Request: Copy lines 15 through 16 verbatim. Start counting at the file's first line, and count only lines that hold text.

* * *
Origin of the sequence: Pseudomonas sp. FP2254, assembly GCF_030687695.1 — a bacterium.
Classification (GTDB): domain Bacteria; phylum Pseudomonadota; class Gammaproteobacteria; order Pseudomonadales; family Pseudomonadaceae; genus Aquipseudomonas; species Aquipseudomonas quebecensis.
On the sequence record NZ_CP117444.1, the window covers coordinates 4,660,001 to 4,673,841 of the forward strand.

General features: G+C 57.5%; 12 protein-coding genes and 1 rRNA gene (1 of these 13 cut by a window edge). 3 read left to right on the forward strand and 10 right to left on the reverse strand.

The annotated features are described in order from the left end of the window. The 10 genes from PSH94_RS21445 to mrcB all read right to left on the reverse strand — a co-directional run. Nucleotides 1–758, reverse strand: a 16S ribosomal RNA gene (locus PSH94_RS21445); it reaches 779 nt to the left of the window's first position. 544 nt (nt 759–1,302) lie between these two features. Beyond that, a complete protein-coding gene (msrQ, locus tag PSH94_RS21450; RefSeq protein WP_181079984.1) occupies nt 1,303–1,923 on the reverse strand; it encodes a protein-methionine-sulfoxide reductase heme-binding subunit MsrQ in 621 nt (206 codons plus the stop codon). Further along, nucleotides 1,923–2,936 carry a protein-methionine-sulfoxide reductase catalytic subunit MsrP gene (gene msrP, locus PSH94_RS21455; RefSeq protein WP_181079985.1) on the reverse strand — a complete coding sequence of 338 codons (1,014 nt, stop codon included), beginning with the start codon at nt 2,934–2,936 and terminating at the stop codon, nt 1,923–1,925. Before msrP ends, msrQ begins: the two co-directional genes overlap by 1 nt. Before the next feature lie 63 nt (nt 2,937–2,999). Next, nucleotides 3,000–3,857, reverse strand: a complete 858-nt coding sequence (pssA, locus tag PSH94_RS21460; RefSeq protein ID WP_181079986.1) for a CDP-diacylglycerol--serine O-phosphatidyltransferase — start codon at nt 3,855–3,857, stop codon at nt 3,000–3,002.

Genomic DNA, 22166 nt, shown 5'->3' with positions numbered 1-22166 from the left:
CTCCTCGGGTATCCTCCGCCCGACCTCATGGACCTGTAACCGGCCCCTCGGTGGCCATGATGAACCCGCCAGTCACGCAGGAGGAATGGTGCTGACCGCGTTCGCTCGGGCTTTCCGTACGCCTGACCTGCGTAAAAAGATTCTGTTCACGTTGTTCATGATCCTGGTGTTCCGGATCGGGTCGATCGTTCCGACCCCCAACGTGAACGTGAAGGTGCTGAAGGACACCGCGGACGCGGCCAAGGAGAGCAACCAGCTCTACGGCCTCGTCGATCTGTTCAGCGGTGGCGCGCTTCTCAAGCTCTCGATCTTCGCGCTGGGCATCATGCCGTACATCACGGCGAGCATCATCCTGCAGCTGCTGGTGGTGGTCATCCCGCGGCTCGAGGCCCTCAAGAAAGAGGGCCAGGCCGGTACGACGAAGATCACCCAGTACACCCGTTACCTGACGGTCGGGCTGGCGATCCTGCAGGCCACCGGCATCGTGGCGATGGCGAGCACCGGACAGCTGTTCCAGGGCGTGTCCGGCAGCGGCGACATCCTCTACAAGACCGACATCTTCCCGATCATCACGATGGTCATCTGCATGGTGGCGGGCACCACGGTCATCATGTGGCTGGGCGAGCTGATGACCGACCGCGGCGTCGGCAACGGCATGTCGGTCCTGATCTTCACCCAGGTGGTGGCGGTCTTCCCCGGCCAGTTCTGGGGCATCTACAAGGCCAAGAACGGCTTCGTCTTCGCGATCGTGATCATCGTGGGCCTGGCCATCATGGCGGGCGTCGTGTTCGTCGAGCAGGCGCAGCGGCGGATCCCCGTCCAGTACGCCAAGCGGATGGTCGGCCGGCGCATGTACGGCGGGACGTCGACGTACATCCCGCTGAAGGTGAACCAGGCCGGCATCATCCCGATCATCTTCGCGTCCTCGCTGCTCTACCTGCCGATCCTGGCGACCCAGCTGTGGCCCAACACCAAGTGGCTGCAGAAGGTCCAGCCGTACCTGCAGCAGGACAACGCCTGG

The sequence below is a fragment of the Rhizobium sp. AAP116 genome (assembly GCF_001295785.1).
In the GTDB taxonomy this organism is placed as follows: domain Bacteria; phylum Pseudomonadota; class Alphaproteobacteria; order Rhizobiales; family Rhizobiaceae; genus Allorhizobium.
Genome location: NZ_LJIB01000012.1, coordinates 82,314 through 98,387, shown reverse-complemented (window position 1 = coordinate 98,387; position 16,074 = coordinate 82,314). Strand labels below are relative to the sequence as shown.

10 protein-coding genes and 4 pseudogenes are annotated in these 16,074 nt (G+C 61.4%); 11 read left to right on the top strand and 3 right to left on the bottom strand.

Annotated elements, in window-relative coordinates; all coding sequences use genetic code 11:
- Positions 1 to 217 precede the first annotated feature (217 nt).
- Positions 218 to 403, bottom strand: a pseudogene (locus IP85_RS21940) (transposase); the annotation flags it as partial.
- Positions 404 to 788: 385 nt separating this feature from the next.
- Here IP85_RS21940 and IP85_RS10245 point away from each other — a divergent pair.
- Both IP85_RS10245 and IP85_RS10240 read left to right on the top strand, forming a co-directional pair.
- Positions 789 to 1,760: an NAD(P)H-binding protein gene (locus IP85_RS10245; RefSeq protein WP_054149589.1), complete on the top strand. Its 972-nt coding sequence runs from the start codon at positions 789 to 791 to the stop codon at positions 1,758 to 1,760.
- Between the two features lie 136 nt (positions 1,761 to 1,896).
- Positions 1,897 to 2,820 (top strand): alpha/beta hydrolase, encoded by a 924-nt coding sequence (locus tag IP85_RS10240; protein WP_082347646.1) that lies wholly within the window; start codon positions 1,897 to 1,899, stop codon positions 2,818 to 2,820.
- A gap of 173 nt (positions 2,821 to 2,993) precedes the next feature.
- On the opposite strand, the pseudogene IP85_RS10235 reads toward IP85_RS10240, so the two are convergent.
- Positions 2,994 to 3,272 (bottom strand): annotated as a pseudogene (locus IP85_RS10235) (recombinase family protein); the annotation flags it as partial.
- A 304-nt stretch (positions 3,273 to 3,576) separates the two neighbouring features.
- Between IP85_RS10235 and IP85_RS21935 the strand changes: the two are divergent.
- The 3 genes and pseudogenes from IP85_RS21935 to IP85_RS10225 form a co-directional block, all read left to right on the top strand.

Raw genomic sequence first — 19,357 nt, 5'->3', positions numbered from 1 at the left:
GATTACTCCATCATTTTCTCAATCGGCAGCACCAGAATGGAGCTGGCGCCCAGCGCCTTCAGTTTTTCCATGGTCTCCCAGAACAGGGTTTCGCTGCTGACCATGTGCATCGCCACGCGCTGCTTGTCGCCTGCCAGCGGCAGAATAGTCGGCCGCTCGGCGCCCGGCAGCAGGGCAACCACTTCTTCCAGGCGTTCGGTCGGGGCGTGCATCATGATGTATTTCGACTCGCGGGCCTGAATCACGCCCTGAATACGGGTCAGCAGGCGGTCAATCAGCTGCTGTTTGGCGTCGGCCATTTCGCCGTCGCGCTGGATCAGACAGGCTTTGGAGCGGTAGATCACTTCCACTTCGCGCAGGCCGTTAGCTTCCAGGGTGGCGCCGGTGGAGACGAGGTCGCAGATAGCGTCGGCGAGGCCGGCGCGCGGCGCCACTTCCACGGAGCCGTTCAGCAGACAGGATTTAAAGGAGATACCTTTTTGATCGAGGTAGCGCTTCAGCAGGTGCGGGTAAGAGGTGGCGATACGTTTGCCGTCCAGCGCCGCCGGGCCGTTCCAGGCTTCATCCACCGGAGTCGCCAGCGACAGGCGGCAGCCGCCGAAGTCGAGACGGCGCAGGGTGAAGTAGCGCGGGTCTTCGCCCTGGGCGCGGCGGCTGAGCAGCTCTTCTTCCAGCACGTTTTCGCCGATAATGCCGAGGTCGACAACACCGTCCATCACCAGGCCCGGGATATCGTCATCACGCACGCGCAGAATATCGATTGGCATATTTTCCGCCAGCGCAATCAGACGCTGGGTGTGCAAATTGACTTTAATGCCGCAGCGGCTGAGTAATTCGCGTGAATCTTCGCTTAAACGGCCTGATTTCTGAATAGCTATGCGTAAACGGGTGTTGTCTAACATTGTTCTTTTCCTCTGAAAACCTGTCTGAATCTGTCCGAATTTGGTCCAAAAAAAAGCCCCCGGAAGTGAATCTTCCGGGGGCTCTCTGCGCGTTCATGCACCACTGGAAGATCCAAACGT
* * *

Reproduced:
- Positions 404 to 788: 385 nt separating this feature from the next.
- Here IP85_RS21940 and IP85_RS10245 point away from each other — a divergent pair.